Some principles of the Paris retail system seem to defy logic.
It’s not so common any more, but you can still find shops in Paris with a sign on the door reading “entrée libre”— literally “free” or “unrestricted entry.” When I first moved here this struck me as very odd. Why have a sign on a store announcing that people can come in? Isn’t that pretty much what having a store is all about? Isn’t it kind of like having a sign on a preschool saying “children allowed”?
I imagined an entrepreneur giving a pitch to potential investors: “I’ve got this incredible revolutionary idea for a retail venture. You’ll probably think I’m crazy but just hear me out. What I’m going to do is rent a ground-floor storefront space, fix it up nicely, stock it with products, and then — hold on to your seats now, because this is the really beautiful part — I’m actually going to let people come in, off the street, and purchase the goods! Yes! Try to picture it! But we’ve got to move fast before someone else beats us to it!”
Later it occurred to me that maybe the reason for the entrée libre sign was to distinguish these shops from the exclusive jewelers and antique dealers that only receive customers by appointment. But even that turned out to be wrong. The point is this: traditionally, entry to a French retail outlet is by default not free and unrestricted — the understanding is that once you set foot inside you are going to buy something. You can’t be “just looking.”
I say “traditionally” because most stores no longer observe this custom. Over the past 20 years or so, entrée libre has become the default — except for food shops, which are still the holdout. That’s why most butchers, bakers, greengrocers and fish mongers are open to the street or have a huge display window: you’re supposed to be able to see their wares before entering and refrain from taking up their space, time, attention and oxygen unless you have firm plans to blow some euros.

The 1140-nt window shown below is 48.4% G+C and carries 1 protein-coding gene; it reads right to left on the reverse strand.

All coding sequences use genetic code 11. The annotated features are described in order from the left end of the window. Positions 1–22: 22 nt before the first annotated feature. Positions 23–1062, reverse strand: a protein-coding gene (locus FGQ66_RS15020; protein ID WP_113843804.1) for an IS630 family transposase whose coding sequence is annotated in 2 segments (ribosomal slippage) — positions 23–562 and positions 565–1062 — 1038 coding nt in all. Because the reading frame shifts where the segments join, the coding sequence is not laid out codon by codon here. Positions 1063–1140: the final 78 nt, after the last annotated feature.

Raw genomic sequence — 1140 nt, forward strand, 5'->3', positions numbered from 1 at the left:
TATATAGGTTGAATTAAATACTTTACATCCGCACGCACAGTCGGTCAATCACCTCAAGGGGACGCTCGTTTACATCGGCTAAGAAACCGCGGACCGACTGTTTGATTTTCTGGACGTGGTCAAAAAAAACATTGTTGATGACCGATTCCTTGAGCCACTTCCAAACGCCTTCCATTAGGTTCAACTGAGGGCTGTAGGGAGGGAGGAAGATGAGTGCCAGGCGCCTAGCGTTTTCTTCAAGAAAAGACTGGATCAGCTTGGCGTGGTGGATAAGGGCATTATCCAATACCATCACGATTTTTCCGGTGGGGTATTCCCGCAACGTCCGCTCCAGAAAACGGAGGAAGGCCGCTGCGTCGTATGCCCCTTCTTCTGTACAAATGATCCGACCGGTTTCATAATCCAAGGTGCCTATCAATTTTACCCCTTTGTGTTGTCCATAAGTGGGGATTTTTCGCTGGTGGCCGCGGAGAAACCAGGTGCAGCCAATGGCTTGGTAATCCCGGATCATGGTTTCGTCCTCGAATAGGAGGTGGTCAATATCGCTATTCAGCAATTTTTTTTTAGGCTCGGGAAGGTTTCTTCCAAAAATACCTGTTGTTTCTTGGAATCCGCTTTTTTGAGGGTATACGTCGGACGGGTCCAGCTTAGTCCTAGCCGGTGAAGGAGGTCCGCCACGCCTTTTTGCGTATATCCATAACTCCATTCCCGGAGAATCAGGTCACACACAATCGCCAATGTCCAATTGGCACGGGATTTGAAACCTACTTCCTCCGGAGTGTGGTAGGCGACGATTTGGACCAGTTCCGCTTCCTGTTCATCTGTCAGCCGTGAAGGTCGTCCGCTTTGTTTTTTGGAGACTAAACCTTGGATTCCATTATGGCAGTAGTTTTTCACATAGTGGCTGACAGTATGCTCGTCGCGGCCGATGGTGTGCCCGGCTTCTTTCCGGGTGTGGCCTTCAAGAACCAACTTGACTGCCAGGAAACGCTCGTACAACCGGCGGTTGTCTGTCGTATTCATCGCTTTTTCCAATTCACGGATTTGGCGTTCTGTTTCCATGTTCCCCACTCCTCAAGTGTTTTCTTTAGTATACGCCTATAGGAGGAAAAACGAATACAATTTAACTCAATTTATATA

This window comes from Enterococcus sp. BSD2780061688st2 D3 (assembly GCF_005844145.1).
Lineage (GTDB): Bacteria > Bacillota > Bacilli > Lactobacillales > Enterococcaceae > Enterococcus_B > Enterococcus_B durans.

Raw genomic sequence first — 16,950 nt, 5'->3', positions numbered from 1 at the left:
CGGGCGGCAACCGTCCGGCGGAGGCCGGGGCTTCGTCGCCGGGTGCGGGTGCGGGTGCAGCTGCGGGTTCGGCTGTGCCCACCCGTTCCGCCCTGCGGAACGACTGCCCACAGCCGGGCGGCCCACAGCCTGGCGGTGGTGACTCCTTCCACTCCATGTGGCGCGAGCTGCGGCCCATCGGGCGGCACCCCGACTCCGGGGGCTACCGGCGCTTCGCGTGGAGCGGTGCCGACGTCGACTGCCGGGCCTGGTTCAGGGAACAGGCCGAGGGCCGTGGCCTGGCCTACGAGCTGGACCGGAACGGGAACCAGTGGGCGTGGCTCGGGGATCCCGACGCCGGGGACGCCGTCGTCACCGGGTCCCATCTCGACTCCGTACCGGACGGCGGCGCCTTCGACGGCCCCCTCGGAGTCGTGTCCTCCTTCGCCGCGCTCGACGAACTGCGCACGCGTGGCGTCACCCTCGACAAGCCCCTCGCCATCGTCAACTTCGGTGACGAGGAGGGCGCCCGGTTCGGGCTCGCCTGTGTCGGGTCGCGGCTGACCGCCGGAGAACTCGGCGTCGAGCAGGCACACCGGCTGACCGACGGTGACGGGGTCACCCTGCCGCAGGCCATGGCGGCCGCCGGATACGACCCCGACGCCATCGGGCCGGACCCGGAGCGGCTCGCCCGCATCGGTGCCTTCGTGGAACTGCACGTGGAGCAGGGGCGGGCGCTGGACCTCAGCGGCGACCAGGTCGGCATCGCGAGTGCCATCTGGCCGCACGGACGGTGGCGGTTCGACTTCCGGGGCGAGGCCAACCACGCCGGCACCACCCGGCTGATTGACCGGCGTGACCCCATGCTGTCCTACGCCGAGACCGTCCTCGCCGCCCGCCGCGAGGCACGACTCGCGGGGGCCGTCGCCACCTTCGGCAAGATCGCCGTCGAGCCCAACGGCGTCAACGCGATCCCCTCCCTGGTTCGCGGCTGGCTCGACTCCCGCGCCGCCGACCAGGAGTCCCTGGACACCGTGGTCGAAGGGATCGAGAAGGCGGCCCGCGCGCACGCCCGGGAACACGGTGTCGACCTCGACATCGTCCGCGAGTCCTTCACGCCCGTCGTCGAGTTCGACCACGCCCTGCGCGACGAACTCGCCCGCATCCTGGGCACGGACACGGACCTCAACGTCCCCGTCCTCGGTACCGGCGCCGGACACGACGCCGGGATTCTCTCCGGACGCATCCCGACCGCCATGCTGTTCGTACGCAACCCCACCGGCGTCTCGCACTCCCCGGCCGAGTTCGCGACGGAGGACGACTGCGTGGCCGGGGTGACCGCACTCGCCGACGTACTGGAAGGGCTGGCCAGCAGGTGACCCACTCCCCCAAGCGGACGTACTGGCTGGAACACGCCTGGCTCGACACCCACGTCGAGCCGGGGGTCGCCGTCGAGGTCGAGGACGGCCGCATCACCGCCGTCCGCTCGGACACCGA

Shoppers violate this rule at their peril. I once went to a wine shop hoping to find a specific brand of an obscure aperitif that my wife likes. There were four or five customers ahead of me and only one clerk. All of the bottles on sale were readily visible and, seeing that they didn’t have what I wanted and that it might be 15 minutes before I could even explain this (another unposted rule: no talking to the sales staff out of turn), I wheeled around and headed for the door. The clerk was vividly unhappy about this and called after me, “Oh, Monsieur!” with a look of outraged exasperation on his face, as though I had just loudly released a fog of paint-blistering flatulence and was now fleeing the scene.
In the civic interest, I would suggest that to avoid confusion, the remaining non-entrée libre stores put up a notice saying the exact opposite: “sortie payante” – entry may be free, but getting out is going to cost you.
Reader Ronald Hurwitz writesOnce again you have left me in stitches. I’ve never been able to comprehend those signs. Your explanation was illuminating. Sort of makes me feel like all the people who say, ‘Oh, I had that idea to write War and Peace before Tolstoy did, but I was too busy fixing the tractor’; or the guy who says, ‘What’s so great about Jackson Pollack’s drip paintings? I could have done that before he did but my wife insisted I fix the toilet first, and then I had to call a plumber after I couldn’t complete the job, and…’ I’ve thought about those signs but you actually wrote the piece. Oh well, I COULD have done it, but the dog ate all my stationery.’ Thanks for another great laugh.”
Reader Silvia Bianconcini writes: “Here in Italy it’s exactly the same. I’ve always thought that this was pretty absurd for the very same reasons you described in your article. But, as a matter of fact, new shops (and young shopkeepers) are slightly changing this strange behavior, and more and more of them don’t want you to purchase in any case. So, should you ever come to Italy, you might find this behavior – but not everywhere.”
© 2011 Paris Update
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